Douglas G. Aspros
Innovation Station guest columnist Dr. Douglas G. Aspros is a Veterinary Innovation Council board member and the chief veterinary officer at Veterinary Practice Partners. An experienced clinician, he owned general practices and was the managing partner of an emergency hospital. A determined voice for diversity, he was a founding board member of the Women’s Veterinary Leadership Development Initiative. He served as president of the American Veterinary Medical Association in 2012-13.Read Articles Written by Douglas G. Aspros
I have been around long enough to be wary about futurists, the people who all too often predict a future that looks pretty much like today, only more so. None of these futurists seem to be able to see around corners or alert us to unanticipated dangers. Too bad the futurists of 1750 didn’t understand the long-term results of burning fossil fuels or forecast the coronavirus pandemic.
Every generation defines innovation differently, identifying the people who will drive the processes and newest technologies and propel society toward a brighter future. Boomers were promised a sparkling Jetsons future of robotic nannies and flying cars. Despite the amazing progress of the silicon revolution, what we’ve got so far are Roombas, Alexa and Apple CarPlay.
So, instead of writing about the veterinary equivalent of flying cars, I want to highlight four things that I think are in your future. Some are driven by technology and others are systems-based. As always, changes in social perspectives and values will be key.
Veterinary medicine has long been the Wild West of the medical space — a bunch of cowpoke towns waiting for the railroad to come through so that they can grow. Right now, folks are busy laying track.
Veterinary practices are computerized today because a solid case for managing client reminders was established early on. The American Animal Hospital Association’s Chart of Accounts made financial reporting more consistent, allowing for benchmarking and facilitating practice acquisitions by corporate platforms. What hasn’t yet been standardized are the service codes, or medical record formats, that would help us to better track how we deliver care. A few of the largest corporations, such as Banfield and VCA, have proprietary systems that allow them to better manage their medical teams and provide insights into care and services that otherwise would be concealed inside the practice management software.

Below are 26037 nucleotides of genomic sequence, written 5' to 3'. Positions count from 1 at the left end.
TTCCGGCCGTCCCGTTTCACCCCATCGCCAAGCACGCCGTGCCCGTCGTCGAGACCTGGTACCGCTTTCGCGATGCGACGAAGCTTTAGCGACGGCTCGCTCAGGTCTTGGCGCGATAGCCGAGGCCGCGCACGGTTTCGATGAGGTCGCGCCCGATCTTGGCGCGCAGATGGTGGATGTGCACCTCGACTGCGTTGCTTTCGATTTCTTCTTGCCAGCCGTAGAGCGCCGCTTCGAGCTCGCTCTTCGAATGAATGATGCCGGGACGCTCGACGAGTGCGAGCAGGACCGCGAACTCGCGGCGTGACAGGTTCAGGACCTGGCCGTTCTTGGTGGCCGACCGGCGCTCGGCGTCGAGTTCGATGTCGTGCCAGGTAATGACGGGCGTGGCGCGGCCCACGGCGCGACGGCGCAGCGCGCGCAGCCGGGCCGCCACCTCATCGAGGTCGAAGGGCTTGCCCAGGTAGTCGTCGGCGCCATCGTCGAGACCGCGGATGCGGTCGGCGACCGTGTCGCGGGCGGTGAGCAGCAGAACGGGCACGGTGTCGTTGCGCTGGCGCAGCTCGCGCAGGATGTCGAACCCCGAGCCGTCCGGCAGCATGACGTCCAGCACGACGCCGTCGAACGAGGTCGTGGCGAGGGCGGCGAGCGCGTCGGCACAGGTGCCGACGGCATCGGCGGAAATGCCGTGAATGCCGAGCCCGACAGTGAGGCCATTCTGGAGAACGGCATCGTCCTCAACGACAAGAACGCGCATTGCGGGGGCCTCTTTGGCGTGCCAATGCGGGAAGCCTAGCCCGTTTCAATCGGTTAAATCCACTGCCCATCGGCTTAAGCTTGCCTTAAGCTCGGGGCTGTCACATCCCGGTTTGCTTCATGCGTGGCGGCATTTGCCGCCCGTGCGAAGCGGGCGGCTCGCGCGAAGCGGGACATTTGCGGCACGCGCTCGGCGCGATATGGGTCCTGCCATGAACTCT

As more practices are added to larger corporate platforms, our PIMS systems will have to change.
Standardizing evidence we collect around patient care (beyond reminders) will open a range of options, from understanding treatment efficacy to setting prices more strategically. Standard service codes will provide good actuarial data to the pet insurance industry, allow the companies to set rational premiums and grow market share. Even a moderate growth in the uptake of pet insurance could initiate a radical change in our business model, exposing the veterinary professional to third-party payers with real clout.
Legacy PIMS systems (onsite servers and semi-closed ecosystems) will lose ground to more flexible and cloud-based systems, which could retard the development of more standardized data collection. We’ll see how it shakes out.
2. Artificial Intelligence (AI)
Deep-learning systems are a rapidly growing reality in computer science. These programs use their experience to acquire knowledge that no human taught them. AI can use data delivered from human-developed databases or learn from their simulations.
One area of rapid deployment in human and veterinary medicine is image recognition. Computers are amazingly good at learning to correctly identify, for instance, the people in your Facebook feed. The same process has allowed the rapid and accurate processing of radiographic images, the analysis of urine sediment and the identification of parasite eggs in feces. Cytology will be the next diagnostic modality to come online in veterinary medicine.